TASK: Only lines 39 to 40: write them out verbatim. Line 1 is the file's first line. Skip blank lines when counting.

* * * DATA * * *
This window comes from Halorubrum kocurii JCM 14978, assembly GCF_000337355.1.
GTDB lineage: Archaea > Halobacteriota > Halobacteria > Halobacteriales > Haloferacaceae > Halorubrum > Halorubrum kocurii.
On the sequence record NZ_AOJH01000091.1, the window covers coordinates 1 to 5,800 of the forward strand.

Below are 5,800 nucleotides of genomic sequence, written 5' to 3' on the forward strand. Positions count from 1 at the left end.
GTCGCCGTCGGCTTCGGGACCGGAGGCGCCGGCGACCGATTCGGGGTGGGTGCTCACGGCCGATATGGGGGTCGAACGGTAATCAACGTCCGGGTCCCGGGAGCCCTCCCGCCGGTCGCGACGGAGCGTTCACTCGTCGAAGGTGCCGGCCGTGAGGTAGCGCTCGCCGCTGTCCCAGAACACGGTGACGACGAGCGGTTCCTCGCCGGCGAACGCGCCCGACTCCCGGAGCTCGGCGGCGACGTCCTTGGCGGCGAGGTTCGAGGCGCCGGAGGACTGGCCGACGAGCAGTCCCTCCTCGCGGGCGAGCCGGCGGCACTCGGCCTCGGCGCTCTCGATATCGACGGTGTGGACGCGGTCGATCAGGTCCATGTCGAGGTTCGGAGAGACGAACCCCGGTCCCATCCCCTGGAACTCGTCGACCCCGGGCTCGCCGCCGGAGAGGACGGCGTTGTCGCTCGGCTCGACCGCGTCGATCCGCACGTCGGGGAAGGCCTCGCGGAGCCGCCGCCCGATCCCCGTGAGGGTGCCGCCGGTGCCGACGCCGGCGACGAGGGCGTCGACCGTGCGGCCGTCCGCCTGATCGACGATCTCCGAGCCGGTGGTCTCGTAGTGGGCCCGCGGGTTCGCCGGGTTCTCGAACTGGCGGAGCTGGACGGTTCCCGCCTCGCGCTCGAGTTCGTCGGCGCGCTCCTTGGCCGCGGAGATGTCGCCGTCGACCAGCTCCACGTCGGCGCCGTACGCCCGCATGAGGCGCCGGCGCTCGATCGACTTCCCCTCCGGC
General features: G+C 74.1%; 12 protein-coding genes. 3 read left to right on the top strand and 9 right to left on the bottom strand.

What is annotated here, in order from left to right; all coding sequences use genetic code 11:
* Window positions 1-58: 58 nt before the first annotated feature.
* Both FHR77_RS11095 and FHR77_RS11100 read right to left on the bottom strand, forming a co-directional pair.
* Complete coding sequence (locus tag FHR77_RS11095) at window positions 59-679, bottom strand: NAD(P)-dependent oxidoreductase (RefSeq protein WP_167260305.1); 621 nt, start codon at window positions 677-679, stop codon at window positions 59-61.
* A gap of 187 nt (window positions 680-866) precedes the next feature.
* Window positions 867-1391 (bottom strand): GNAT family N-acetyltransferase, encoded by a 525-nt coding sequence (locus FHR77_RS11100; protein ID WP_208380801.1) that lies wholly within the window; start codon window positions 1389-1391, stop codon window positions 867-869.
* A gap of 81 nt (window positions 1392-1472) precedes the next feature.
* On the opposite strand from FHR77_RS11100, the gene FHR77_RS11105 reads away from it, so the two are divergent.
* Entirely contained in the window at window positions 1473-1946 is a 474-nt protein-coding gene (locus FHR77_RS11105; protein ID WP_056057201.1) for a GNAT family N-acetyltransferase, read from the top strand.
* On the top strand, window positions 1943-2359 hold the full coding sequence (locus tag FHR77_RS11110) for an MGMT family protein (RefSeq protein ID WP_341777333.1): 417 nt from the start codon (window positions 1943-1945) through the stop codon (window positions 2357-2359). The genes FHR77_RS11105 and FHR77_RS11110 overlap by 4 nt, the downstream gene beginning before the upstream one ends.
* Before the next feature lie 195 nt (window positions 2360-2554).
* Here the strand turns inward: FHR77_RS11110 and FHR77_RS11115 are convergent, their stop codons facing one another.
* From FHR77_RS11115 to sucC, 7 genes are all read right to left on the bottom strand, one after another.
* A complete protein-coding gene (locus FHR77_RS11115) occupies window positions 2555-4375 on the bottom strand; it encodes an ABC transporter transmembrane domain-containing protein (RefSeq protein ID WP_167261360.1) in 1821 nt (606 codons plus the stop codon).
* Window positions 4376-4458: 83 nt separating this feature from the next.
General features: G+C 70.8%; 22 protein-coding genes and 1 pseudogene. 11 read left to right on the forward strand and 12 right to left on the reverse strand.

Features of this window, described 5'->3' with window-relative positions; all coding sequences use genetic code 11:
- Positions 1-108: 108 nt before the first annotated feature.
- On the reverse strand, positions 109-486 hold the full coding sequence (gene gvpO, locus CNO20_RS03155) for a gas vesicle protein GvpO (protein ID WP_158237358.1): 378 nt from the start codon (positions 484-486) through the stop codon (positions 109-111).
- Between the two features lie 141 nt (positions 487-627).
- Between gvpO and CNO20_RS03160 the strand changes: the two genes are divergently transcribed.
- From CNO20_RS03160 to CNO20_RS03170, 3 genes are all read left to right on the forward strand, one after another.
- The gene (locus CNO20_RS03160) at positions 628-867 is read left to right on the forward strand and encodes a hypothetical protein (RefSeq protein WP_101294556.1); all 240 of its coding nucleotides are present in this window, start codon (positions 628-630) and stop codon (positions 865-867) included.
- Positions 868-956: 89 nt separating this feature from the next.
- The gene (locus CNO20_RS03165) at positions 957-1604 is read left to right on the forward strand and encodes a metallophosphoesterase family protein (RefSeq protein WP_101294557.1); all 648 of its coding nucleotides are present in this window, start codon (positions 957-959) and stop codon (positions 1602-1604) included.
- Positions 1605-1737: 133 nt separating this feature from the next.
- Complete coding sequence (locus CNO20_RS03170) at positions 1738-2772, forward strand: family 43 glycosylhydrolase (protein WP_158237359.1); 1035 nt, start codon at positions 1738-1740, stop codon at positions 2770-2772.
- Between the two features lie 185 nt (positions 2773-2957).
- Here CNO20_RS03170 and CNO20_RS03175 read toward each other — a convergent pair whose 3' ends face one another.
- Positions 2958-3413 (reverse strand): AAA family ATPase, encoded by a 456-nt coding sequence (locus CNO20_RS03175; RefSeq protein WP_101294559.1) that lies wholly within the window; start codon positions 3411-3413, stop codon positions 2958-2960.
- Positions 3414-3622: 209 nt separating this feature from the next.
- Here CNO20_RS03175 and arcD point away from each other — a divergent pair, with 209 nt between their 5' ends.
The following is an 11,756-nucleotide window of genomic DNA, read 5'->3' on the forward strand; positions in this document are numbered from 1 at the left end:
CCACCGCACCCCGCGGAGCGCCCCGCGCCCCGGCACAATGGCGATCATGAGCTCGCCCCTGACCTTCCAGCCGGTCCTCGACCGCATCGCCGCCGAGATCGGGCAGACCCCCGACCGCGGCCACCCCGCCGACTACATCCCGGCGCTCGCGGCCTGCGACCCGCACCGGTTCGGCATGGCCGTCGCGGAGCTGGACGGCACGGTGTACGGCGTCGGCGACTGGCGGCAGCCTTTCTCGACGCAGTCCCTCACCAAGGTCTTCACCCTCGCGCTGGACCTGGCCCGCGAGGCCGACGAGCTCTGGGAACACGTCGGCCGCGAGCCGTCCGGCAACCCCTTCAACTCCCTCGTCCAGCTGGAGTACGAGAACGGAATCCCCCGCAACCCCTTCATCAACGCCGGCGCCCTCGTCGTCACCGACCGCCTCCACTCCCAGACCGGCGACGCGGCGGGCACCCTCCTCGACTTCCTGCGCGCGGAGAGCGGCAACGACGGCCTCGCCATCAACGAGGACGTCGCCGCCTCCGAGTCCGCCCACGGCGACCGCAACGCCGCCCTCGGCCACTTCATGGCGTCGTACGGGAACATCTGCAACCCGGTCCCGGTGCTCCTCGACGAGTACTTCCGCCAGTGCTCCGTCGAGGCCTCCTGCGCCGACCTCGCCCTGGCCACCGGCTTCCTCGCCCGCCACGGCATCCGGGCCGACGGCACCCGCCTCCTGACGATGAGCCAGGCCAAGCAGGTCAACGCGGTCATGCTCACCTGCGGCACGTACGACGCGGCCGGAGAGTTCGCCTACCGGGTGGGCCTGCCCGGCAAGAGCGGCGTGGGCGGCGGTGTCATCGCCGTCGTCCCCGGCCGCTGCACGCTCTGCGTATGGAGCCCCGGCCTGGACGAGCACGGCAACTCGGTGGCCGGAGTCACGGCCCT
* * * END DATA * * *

The following is an 11,756-nucleotide window of genomic DNA, read 5'->3' on the forward strand; positions in this document are numbered from 1 at the left end:
CCACCGCACCCCGCGGAGCGCCCCGCGCCCCGGCACAATGGCGATCATGAGCTCGCCCCTGACCTTCCAGCCGGTCCTCGACCGCATCGCCGCCGAGATCGGGCAGACCCCCGACCGCGGCCACCCCGCCGACTACATCCCGGCGCTCGCGGCCTGCGACCCGCACCGGTTCGGCATGGCCGTCGCGGAGCTGGACGGCACGGTGTACGGCGTCGGCGACTGGCGGCAGCCTTTCTCGACGCAGTCCCTCACCAAGGTCTTCACCCTCGCGCTGGACCTGGCCCGCGAGGCCGACGAGCTCTGGGAACACGTCGGCCGCGAGCCGTCCGGCAACCCCTTCAACTCCCTCGTCCAGCTGGAGTACGAGAACGGAATCCCCCGCAACCCCTTCATCAACGCCGGCGCCCTCGTCGTCACCGACCGCCTCCACTCCCAGACCGGCGACGCGGCGGGCACCCTCCTCGACTTCCTGCGCGCGGAGAGCGGCAACGACGGCCTCGCCATCAACGAGGACGTCGCCGCCTCCGAGTCCGCCCACGGCGACCGCAACGCCGCCCTCGGCCACTTCATGGCGTCGTACGGGAACATCTGCAACCCGGTCCCGGTGCTCCTCGACGAGTACTTCCGCCAGTGCTCCGTCGAGGCCTCCTGCGCCGACCTCGCCCTGGCCACCGGCTTCCTCGCCCGCCACGGCATCCGGGCCGACGGCACCCGCCTCCTGACGATGAGCCAGGCCAAGCAGGTCAACGCGGTCATGCTCACCTGCGGCACGTACGACGCGGCCGGAGAGTTCGCCTACCGGGTGGGCCTGCCCGGCAAGAGCGGCGTGGGCGGCGGTGTCATCGCCGTCGTCCCCGGCCGCTGCACGCTCTGCGTATGGAGCCCCGGCCTGGACGAGCACGGCAACTCGGTGGCCGGAGTCACGGCCCT